Posted in Mental Health on March 7, 2014
Last modified on May 9th, 2019
Can Smoking Lead to Psychological Distress?
Psychological distress is a term mental health professionals use to describe the negative mental/emotional effects of day-to-day encounters with stressful events or situations. People affected by serious forms of this distress have heightened risks for eventually developing some form of diagnosable mental illness. According to the results of a study published in late 2013 in the journal Tobacco Control, people who smoke cigarettes have an increased likelihood of experiencing psychological distress. Conversely, habitual smokers who break their reliance on nicotine decrease their chances of experiencing worsening forms of psychological distress.
Psychological Distress Basics
Psychological distress is not a mental illness; instead, it functions as something called a “nonspecific indicator” for mental illness. This means that people affected by psychological distress have a greater likelihood of developing a diagnosable mental disorder if their stress levels are not reduced or moderated in some way. Specific conditions associated with unrelieved psychological distress include bipolar I disorder, major depression, schizophrenia and a number of ailments classified as anxiety disorders. The American Psychiatric Association also considers the presence of an impairing level of distress as a diagnostic criterion for a broad range of other mental health problems. Mental health professionals can detect the presence of psychological distress with the help of two brief patient questionnaires called the K6 Scale and the K10 Scale.
Smoking and Mental Health
Doctors and researchers already know that people affected by mental illness smoke more often than psychologically healthy people. A range of factors help explain this increased level of smoking, according to the authors of a report published in June 2013 in Monitor on Psychology. For example, a person affected by mental illness may use the powerful drug actions of nicotine to either self-medicate his or her symptoms or to counteract the side effects of certain medications. People affected by mental illness are also commonly exposed to socioeconomic factors that increase their chances of taking up smoking.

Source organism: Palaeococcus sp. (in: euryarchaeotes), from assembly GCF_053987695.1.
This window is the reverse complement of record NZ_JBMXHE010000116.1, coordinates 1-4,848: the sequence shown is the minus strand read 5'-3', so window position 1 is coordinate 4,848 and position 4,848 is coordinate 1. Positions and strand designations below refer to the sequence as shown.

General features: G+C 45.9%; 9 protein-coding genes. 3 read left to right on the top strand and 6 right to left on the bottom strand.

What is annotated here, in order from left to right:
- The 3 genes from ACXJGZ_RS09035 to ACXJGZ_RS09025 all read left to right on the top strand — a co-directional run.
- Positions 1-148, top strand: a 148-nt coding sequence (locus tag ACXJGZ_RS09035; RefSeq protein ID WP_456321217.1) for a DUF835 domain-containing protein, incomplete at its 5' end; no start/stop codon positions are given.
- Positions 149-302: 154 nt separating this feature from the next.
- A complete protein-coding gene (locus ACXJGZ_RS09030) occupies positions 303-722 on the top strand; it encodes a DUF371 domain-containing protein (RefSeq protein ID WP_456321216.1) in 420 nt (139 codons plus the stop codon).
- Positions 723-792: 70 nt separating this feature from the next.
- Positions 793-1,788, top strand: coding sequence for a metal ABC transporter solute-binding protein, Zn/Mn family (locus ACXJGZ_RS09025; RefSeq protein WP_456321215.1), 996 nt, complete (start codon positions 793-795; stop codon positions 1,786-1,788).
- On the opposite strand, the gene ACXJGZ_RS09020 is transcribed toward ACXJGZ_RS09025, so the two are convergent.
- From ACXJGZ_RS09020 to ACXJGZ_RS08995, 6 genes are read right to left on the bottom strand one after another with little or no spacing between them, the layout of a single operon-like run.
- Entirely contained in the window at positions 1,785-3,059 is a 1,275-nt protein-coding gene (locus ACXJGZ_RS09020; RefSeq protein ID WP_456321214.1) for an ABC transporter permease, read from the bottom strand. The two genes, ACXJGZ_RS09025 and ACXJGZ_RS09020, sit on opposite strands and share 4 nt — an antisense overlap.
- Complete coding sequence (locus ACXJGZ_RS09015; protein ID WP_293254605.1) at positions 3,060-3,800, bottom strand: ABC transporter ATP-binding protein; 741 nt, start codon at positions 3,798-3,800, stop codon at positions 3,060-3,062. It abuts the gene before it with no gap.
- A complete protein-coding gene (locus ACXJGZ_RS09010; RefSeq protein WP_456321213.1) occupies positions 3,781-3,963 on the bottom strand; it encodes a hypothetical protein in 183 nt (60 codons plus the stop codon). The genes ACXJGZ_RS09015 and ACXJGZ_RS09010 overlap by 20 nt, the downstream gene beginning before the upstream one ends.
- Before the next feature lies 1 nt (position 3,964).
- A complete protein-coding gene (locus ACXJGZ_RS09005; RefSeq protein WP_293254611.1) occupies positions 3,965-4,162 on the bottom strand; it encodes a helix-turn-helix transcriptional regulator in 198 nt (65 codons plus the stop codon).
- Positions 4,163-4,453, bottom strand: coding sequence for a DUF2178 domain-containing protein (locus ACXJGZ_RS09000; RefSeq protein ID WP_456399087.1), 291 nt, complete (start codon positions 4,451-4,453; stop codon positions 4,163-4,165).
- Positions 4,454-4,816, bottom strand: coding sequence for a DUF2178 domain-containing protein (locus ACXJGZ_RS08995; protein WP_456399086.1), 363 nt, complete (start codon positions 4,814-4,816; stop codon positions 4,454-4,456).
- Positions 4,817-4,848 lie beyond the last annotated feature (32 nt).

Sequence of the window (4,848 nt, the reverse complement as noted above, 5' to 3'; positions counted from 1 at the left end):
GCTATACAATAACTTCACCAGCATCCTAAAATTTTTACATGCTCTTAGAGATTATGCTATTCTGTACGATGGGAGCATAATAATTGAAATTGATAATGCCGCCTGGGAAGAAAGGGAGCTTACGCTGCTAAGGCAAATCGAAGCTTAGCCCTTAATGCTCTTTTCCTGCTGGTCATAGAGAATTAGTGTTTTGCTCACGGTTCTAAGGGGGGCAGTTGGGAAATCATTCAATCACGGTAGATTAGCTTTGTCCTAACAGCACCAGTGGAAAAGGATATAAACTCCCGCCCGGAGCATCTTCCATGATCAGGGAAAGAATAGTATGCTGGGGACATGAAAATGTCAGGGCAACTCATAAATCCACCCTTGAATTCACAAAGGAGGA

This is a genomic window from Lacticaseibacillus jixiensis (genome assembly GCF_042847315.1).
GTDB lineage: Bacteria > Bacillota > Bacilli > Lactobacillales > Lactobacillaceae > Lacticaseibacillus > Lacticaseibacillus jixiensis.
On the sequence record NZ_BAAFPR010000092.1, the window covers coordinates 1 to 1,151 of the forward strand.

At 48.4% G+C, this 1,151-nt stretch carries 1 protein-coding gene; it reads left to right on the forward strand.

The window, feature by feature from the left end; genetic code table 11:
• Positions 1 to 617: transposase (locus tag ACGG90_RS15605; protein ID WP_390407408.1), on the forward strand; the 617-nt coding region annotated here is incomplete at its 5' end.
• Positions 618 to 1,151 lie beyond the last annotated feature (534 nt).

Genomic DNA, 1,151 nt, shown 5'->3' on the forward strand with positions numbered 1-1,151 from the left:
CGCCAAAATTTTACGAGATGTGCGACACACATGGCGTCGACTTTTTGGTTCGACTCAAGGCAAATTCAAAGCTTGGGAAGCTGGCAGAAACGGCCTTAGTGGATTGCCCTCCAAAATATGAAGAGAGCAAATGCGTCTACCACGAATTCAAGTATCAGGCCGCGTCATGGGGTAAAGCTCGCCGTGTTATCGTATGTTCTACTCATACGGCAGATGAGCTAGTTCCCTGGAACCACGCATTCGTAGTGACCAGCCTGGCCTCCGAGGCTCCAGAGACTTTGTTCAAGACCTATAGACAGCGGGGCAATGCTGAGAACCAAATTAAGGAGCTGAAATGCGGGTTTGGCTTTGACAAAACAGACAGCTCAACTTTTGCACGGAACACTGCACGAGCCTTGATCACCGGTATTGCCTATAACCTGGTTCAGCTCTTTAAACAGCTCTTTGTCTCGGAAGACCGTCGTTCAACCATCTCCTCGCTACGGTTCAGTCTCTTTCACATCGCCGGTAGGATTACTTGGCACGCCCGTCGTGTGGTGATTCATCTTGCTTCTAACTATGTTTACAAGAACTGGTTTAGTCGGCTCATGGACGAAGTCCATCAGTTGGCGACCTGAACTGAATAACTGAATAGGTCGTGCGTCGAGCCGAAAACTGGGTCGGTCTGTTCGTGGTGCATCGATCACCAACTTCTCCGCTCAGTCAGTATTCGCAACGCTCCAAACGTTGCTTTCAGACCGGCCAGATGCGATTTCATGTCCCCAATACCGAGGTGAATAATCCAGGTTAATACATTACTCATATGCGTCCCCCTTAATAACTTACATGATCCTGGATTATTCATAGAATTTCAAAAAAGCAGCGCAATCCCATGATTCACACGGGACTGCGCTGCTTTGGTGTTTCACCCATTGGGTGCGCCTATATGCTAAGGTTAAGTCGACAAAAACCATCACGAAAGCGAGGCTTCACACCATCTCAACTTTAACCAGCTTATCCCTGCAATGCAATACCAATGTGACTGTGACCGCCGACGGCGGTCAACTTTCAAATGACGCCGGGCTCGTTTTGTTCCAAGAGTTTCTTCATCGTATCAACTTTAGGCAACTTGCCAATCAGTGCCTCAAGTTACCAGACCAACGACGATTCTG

Other possible factors include the potential for nicotine addiction shared by all people exposed to cigarette use, as well as the tendency of many mental health treatment programs to allow smoking or even promote smoking as a reward for program participants. On the whole, people with serious forms of mental illness who receive treatment through public facilities die more than two decades earlier than their contemporaries unaffected by mental illness. Smoking-related illnesses account for a substantial portion of this loss of lifespan.
In the study published in Tobacco Control, researchers from New Zealand’s University of Otago used information from a large-scale, long-term project called the New Zealand Survey of Family, Income and Employment to assess the impact of cigarette smoking on the chances of being affected by psychological distress. This survey was conducted on a yearly basis; the University of Otago researchers compared the smoking rates and the psychological distress rates for the survey years 2004/2005, 2006/2007 and 2008/2009. Information on distress rates in the survey participants was gathered through the use of the K10 Scale. Before drawing their conclusions, the researchers took steps to account for and eliminate the potential influence of socioeconomic standing and all other known factors that can increase a person’s chances of experiencing psychological distress.
After eliminating other potential influences, the researchers concluded that people who smoke cigarettes do have a higher average level of psychological distress than people who don’t smoke cigarettes. However, the impact of cigarette use ranks as “modest” rather than extreme. The researchers also concluded that when current smokers quit, they experience a brief increase in their levels of psychological distress. However, after they adjust to a cigarette-free lifestyle, their levels of distress subside and do not rise again over time. Conversely, current smokers whose quitting efforts are unsuccessful do experience a longer-term boost in their distress levels.
Significance and Considerations
The authors of the study published in Tobacco Control believe that they have uncovered a genuine link between ongoing cigarette use and increased chances of experiencing psychological distress. However, they also believe that further research on the subject is required before public health officials could safely add warnings on psychological distress to current campaigns designed to deter cigarette use or encourage smoking cessation in current users.
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